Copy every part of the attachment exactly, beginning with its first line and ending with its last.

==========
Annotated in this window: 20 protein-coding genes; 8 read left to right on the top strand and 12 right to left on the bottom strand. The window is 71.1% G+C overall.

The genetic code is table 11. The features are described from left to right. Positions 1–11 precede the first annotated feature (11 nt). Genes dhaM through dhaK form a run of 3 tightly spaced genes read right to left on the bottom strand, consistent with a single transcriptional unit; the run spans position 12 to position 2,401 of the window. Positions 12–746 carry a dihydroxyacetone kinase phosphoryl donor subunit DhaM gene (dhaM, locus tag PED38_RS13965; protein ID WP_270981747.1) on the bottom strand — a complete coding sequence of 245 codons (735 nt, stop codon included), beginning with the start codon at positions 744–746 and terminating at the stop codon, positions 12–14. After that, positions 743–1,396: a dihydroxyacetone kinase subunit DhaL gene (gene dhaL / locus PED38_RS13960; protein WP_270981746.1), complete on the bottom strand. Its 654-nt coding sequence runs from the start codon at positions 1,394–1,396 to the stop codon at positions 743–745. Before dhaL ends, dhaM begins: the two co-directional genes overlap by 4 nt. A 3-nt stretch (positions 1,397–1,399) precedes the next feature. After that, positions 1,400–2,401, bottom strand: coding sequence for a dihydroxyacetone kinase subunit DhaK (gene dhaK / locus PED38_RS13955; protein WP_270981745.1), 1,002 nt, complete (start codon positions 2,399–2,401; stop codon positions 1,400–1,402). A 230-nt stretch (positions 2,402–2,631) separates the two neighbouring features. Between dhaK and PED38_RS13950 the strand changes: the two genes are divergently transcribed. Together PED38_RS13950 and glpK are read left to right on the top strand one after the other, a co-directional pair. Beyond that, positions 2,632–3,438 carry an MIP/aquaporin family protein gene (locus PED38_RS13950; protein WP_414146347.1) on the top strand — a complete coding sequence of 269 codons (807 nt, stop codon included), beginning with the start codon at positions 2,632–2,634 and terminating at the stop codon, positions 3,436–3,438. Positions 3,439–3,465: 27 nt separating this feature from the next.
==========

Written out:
Annotated in this window: 20 protein-coding genes; 8 read left to right on the top strand and 12 right to left on the bottom strand. The window is 71.1% G+C overall.

The genetic code is table 11. The features are described from left to right. Positions 1–11 precede the first annotated feature (11 nt). Genes dhaM through dhaK form a run of 3 tightly spaced genes read right to left on the bottom strand, consistent with a single transcriptional unit; the run spans position 12 to position 2,401 of the window. Positions 12–746 carry a dihydroxyacetone kinase phosphoryl donor subunit DhaM gene (dhaM, locus tag PED38_RS13965; protein ID WP_270981747.1) on the bottom strand — a complete coding sequence of 245 codons (735 nt, stop codon included), beginning with the start codon at positions 744–746 and terminating at the stop codon, positions 12–14. After that, positions 743–1,396: a dihydroxyacetone kinase subunit DhaL gene (gene dhaL / locus PED38_RS13960; protein WP_270981746.1), complete on the bottom strand. Its 654-nt coding sequence runs from the start codon at positions 1,394–1,396 to the stop codon at positions 743–745. Before dhaL ends, dhaM begins: the two co-directional genes overlap by 4 nt. A 3-nt stretch (positions 1,397–1,399) precedes the next feature. After that, positions 1,400–2,401, bottom strand: coding sequence for a dihydroxyacetone kinase subunit DhaK (gene dhaK / locus PED38_RS13955; protein WP_270981745.1), 1,002 nt, complete (start codon positions 2,399–2,401; stop codon positions 1,400–1,402). A 230-nt stretch (positions 2,402–2,631) separates the two neighbouring features. Between dhaK and PED38_RS13950 the strand changes: the two genes are divergently transcribed. Together PED38_RS13950 and glpK are read left to right on the top strand one after the other, a co-directional pair. Beyond that, positions 2,632–3,438 carry an MIP/aquaporin family protein gene (locus PED38_RS13950; protein WP_414146347.1) on the top strand — a complete coding sequence of 269 codons (807 nt, stop codon included), beginning with the start codon at positions 2,632–2,634 and terminating at the stop codon, positions 3,436–3,438. Positions 3,439–3,465: 27 nt separating this feature from the next.